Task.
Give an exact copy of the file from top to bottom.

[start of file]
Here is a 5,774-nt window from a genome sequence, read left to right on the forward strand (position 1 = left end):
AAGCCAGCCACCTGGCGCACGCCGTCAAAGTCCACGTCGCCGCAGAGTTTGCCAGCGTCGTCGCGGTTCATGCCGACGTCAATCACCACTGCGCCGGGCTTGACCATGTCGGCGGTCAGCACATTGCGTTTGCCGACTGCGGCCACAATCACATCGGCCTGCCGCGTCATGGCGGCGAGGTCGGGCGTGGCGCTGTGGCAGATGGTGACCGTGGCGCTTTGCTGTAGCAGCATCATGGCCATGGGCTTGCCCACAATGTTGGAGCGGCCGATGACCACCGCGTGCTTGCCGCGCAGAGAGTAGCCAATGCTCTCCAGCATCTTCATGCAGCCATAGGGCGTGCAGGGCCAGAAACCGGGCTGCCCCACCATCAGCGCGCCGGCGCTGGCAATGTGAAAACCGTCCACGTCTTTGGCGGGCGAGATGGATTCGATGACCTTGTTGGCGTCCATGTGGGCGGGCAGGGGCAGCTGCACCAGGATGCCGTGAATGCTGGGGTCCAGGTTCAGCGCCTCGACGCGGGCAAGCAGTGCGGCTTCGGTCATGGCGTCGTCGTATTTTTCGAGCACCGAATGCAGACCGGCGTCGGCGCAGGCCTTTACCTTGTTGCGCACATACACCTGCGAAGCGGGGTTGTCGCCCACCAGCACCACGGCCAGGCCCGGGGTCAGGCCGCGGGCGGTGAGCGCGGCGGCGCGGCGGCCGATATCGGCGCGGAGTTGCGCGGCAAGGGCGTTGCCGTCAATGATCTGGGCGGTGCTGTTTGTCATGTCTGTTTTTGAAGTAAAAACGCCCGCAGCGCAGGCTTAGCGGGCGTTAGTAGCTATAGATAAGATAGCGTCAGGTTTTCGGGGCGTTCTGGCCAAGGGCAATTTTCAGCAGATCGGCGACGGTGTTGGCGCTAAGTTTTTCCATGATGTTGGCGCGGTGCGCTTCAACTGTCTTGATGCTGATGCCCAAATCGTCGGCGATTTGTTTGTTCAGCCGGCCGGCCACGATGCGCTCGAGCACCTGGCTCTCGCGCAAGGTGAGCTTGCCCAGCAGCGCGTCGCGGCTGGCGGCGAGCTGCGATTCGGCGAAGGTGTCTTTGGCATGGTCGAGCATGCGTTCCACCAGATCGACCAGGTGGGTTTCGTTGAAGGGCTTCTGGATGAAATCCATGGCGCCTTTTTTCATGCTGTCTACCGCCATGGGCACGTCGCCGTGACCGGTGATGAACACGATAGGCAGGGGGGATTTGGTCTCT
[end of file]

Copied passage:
Here is a 5,774-nt window from a genome sequence, read left to right on the forward strand (position 1 = left end):
AAGCCAGCCACCTGGCGCACGCCGTCAAAGTCCACGTCGCCGCAGAGTTTGCCAGCGTCGTCGCGGTTCATGCCGACGTCAATCACCACTGCGCCGGGCTTGACCATGTCGGCGGTCAGCACATTGCGTTTGCCGACTGCGGCCACAATCACATCGGCCTGCCGCGTCATGGCGGCGAGGTCGGGCGTGGCGCTGTGGCAGATGGTGACCGTGGCGCTTTGCTGTAGCAGCATCATGGCCATGGGCTTGCCCACAATGTTGGAGCGGCCGATGACCACCGCGTGCTTGCCGCGCAGAGAGTAGCCAATGCTCTCCAGCATCTTCATGCAGCCATAGGGCGTGCAGGGCCAGAAACCGGGCTGCCCCACCATCAGCGCGCCGGCGCTGGCAATGTGAAAACCGTCCACGTCTTTGGCGGGCGAGATGGATTCGATGACCTTGTTGGCGTCCATGTGGGCGGGCAGGGGCAGCTGCACCAGGATGCCGTGAATGCTGGGGTCCAGGTTCAGCGCCTCGACGCGGGCAAGCAGTGCGGCTTCGGTCATGGCGTCGTCGTATTTTTCGAGCACCGAATGCAGACCGGCGTCGGCGCAGGCCTTTACCTTGTTGCGCACATACACCTGCGAAGCGGGGTTGTCGCCCACCAGCACCACGGCCAGGCCCGGGGTCAGGCCGCGGGCGGTGAGCGCGGCGGCGCGGCGGCCGATATCGGCGCGGAGTTGCGCGGCAAGGGCGTTGCCGTCAATGATCTGGGCGGTGCTGTTTGTCATGTCTGTTTTTGAAGTAAAAACGCCCGCAGCGCAGGCTTAGCGGGCGTTAGTAGCTATAGATAAGATAGCGTCAGGTTTTCGGGGCGTTCTGGCCAAGGGCAATTTTCAGCAGATCGGCGACGGTGTTGGCGCTAAGTTTTTCCATGATGTTGGCGCGGTGCGCTTCAACTGTCTTGATGCTGATGCCCAAATCGTCGGCGATTTGTTTGTTCAGCCGGCCGGCCACGATGCGCTCGAGCACCTGGCTCTCGCGCAAGGTGAGCTTGCCCAGCAGCGCGTCGCGGCTGGCGGCGAGCTGCGATTCGGCGAAGGTGTCTTTGGCATGGTCGAGCATGCGTTCCACCAGATCGACCAGGTGGGTTTCGTTGAAGGGCTTCTGGATGAAATCCATGGCGCCTTTTTTCATGCTGTCTACCGCCATGGGCACGTCGCCGTGACCGGTGATGAACACGATAGGCAGGGGGGATTTGGTCTCT